The new Gardasil vaccine protects against 9 different strains of the virus.
Merck's Gardasil vaccine protects patients against human papillomavirus (HPV), thereby preventing various forms of cancer. While the original version of the vaccine only protects against 4 strains of the virus, a new version, Gardasil 9, protects against an additional 5 strains that cause about 20% of cervical cancers.
HPV is very common. According to the US Centers for Disease Control and Prevention (CDC), about 79 million Americans are currently infected with the virus, and another 14 million become infected each year. Some strains can cause warts and lesions, while others have the potential to cause cervical, anal, penile, mouth, and throat cancers.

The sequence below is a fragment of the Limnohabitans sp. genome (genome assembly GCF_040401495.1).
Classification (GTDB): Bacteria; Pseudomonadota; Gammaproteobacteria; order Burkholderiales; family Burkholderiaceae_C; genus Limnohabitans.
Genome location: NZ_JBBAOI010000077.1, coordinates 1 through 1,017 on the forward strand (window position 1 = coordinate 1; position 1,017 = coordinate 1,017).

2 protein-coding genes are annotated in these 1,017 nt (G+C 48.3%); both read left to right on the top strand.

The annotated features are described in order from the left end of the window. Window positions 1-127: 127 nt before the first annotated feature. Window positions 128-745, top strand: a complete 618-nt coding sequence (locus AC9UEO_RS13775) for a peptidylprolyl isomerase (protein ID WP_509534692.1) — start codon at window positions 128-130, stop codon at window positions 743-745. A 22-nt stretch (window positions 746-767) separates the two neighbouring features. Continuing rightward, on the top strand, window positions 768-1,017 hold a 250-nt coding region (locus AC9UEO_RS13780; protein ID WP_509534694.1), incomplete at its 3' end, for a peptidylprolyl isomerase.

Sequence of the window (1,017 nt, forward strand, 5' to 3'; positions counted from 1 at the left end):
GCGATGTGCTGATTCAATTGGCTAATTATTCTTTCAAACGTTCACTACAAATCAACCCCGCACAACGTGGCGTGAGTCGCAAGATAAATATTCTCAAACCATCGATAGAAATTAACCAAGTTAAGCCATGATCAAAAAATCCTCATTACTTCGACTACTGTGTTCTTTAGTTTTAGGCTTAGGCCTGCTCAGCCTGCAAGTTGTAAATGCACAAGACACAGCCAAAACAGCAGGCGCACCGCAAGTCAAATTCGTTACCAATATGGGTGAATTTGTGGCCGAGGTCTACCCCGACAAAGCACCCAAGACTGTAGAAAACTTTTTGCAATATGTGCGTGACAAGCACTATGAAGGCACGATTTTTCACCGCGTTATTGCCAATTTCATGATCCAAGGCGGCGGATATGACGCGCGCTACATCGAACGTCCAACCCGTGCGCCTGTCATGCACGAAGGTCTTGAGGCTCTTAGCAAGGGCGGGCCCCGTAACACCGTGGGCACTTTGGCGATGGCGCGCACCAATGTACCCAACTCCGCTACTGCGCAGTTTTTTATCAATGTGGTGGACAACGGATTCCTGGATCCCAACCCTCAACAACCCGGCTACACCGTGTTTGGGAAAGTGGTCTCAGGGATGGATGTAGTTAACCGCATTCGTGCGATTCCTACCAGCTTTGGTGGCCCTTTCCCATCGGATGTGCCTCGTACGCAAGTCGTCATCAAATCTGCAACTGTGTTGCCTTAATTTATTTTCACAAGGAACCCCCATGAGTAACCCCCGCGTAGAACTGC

Recently, the CDC's Advisory Committee on Immunization Practices added the 3-dose Gardasil 9 series to the routine recommendations for vaccination of 11- and 12-year-old girls and boys. The committee also advised that adolescents who have already started the series begin receiving Gardasil 9 for subsequent doses.
It remains to be determined whether adolescents who have already completed the series with the 4-strain Gardasil should also receive Gardasil 9.